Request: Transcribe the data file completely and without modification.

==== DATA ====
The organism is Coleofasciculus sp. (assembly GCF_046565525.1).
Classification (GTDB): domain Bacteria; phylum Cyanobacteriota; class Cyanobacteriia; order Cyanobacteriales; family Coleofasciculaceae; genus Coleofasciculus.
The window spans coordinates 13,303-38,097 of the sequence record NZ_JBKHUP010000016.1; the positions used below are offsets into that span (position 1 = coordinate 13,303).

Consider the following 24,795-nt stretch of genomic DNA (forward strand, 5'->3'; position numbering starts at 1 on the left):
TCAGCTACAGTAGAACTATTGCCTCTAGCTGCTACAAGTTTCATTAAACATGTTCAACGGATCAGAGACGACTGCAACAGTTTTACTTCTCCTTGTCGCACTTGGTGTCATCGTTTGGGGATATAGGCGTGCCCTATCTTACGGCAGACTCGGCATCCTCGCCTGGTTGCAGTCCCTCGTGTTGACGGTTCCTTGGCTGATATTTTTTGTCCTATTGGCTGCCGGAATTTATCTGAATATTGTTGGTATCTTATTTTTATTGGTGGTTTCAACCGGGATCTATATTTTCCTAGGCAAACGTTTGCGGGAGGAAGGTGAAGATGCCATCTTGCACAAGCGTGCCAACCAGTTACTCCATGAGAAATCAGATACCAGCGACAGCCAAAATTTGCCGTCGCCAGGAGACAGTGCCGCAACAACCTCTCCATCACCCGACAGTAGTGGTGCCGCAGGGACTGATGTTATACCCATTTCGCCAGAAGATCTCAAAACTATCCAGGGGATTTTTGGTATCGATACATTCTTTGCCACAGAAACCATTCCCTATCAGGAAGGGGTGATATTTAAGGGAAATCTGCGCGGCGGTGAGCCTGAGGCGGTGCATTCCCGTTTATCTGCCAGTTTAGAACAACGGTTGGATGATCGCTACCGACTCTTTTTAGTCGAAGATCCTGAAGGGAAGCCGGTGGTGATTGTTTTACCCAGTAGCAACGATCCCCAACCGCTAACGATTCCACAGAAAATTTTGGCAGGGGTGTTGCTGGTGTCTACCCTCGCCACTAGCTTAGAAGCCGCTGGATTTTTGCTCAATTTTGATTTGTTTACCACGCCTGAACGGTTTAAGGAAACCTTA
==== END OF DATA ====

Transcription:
The organism is Coleofasciculus sp. (assembly GCF_046565525.1).
Classification (GTDB): domain Bacteria; phylum Cyanobacteriota; class Cyanobacteriia; order Cyanobacteriales; family Coleofasciculaceae; genus Coleofasciculus.
The window spans coordinates 13,303-38,097 of the sequence record NZ_JBKHUP010000016.1; the positions used below are offsets into that span (position 1 = coordinate 13,303).

Consider the following 24,795-nt stretch of genomic DNA (forward strand, 5'->3'; position numbering starts at 1 on the left):
TCAGCTACAGTAGAACTATTGCCTCTAGCTGCTACAAGTTTCATTAAACATGTTCAACGGATCAGAGACGACTGCAACAGTTTTACTTCTCCTTGTCGCACTTGGTGTCATCGTTTGGGGATATAGGCGTGCCCTATCTTACGGCAGACTCGGCATCCTCGCCTGGTTGCAGTCCCTCGTGTTGACGGTTCCTTGGCTGATATTTTTTGTCCTATTGGCTGCCGGAATTTATCTGAATATTGTTGGTATCTTATTTTTATTGGTGGTTTCAACCGGGATCTATATTTTCCTAGGCAAACGTTTGCGGGAGGAAGGTGAAGATGCCATCTTGCACAAGCGTGCCAACCAGTTACTCCATGAGAAATCAGATACCAGCGACAGCCAAAATTTGCCGTCGCCAGGAGACAGTGCCGCAACAACCTCTCCATCACCCGACAGTAGTGGTGCCGCAGGGACTGATGTTATACCCATTTCGCCAGAAGATCTCAAAACTATCCAGGGGATTTTTGGTATCGATACATTCTTTGCCACAGAAACCATTCCCTATCAGGAAGGGGTGATATTTAAGGGAAATCTGCGCGGCGGTGAGCCTGAGGCGGTGCATTCCCGTTTATCTGCCAGTTTAGAACAACGGTTGGATGATCGCTACCGACTCTTTTTAGTCGAAGATCCTGAAGGGAAGCCGGTGGTGATTGTTTTACCCAGTAGCAACGATCCCCAACCGCTAACGATTCCACAGAAAATTTTGGCAGGGGTGTTGCTGGTGTCTACCCTCGCCACTAGCTTAGAAGCCGCTGGATTTTTGCTCAATTTTGATTTGTTTACCACGCCTGAACGGTTTAAGGAAACCTTA